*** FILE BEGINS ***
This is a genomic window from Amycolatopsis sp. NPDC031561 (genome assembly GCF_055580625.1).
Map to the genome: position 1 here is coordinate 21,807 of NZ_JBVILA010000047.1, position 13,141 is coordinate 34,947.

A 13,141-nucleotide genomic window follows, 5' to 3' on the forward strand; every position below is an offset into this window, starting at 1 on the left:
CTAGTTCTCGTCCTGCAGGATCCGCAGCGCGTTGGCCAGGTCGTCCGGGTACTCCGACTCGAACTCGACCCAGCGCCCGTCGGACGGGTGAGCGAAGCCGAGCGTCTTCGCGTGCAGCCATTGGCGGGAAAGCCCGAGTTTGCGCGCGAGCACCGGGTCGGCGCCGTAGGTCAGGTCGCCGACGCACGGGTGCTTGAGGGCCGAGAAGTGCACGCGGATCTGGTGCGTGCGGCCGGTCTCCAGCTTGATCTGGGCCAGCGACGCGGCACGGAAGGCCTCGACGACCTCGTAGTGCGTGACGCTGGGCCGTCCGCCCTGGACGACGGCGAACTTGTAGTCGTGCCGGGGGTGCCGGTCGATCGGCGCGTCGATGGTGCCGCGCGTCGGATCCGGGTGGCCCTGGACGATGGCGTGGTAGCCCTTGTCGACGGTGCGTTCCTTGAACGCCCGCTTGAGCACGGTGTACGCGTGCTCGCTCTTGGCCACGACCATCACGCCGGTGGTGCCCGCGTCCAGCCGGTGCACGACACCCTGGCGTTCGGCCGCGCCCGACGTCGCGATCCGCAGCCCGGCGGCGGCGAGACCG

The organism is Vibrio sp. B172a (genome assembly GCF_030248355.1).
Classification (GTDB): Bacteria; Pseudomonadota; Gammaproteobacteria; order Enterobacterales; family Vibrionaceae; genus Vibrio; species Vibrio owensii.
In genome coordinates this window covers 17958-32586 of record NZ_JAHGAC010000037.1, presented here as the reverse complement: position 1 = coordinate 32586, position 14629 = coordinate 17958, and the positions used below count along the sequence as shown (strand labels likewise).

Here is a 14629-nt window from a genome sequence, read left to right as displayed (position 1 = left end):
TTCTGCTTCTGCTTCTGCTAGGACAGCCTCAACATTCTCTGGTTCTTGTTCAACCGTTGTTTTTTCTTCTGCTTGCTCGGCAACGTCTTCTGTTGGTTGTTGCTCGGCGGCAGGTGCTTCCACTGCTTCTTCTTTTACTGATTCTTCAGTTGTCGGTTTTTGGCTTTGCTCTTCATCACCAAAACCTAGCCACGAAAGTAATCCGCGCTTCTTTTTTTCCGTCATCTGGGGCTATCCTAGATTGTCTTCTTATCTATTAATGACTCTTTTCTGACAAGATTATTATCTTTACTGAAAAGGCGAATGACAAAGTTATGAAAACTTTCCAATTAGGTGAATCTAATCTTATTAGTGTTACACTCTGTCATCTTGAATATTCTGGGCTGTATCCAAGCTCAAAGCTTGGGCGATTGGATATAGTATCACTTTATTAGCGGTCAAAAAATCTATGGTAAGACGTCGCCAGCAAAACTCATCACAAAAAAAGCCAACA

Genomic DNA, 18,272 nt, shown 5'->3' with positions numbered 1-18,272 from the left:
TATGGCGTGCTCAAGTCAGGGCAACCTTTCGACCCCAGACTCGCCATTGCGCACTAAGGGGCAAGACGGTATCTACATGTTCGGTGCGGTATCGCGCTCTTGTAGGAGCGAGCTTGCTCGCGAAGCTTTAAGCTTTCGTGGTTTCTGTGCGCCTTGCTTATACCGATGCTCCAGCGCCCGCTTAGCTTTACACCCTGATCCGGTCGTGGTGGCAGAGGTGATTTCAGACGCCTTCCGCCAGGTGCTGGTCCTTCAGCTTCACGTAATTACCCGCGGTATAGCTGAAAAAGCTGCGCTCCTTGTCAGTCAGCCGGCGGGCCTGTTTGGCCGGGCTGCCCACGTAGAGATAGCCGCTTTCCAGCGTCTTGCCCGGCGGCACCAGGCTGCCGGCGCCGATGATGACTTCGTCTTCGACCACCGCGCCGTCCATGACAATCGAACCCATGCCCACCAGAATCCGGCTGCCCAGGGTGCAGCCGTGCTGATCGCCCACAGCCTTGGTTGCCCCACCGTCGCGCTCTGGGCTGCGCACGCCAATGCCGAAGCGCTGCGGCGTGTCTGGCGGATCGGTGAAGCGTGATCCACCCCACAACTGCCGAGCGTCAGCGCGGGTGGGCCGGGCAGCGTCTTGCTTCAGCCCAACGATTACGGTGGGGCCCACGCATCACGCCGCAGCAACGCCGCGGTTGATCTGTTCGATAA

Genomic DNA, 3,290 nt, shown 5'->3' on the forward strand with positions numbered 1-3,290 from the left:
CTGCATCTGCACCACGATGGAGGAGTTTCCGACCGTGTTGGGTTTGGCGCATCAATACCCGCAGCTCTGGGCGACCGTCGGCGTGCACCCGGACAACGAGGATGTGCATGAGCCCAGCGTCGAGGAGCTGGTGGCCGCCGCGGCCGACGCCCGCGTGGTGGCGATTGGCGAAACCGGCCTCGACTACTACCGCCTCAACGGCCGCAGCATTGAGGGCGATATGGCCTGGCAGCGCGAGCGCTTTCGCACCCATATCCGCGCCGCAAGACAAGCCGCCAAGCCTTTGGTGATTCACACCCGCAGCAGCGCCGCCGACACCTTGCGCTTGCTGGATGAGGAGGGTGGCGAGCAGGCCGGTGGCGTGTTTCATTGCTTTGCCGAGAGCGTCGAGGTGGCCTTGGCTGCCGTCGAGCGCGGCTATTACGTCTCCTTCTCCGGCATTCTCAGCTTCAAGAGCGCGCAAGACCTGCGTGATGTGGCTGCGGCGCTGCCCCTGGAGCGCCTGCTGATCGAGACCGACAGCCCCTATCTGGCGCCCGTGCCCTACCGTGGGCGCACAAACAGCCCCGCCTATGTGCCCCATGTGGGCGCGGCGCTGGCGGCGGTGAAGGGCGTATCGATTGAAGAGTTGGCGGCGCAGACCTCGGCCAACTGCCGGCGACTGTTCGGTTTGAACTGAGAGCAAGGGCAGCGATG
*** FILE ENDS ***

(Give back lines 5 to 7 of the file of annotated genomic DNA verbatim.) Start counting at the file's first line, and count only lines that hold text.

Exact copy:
The organism is Vibrio sp. B172a (genome assembly GCF_030248355.1).
Classification (GTDB): Bacteria; Pseudomonadota; Gammaproteobacteria; order Enterobacterales; family Vibrionaceae; genus Vibrio; species Vibrio owensii.
In genome coordinates this window covers 17958-32586 of record NZ_JAHGAC010000037.1, presented here as the reverse complement: position 1 = coordinate 32586, position 14629 = coordinate 17958, and the positions used below count along the sequence as shown (strand labels likewise).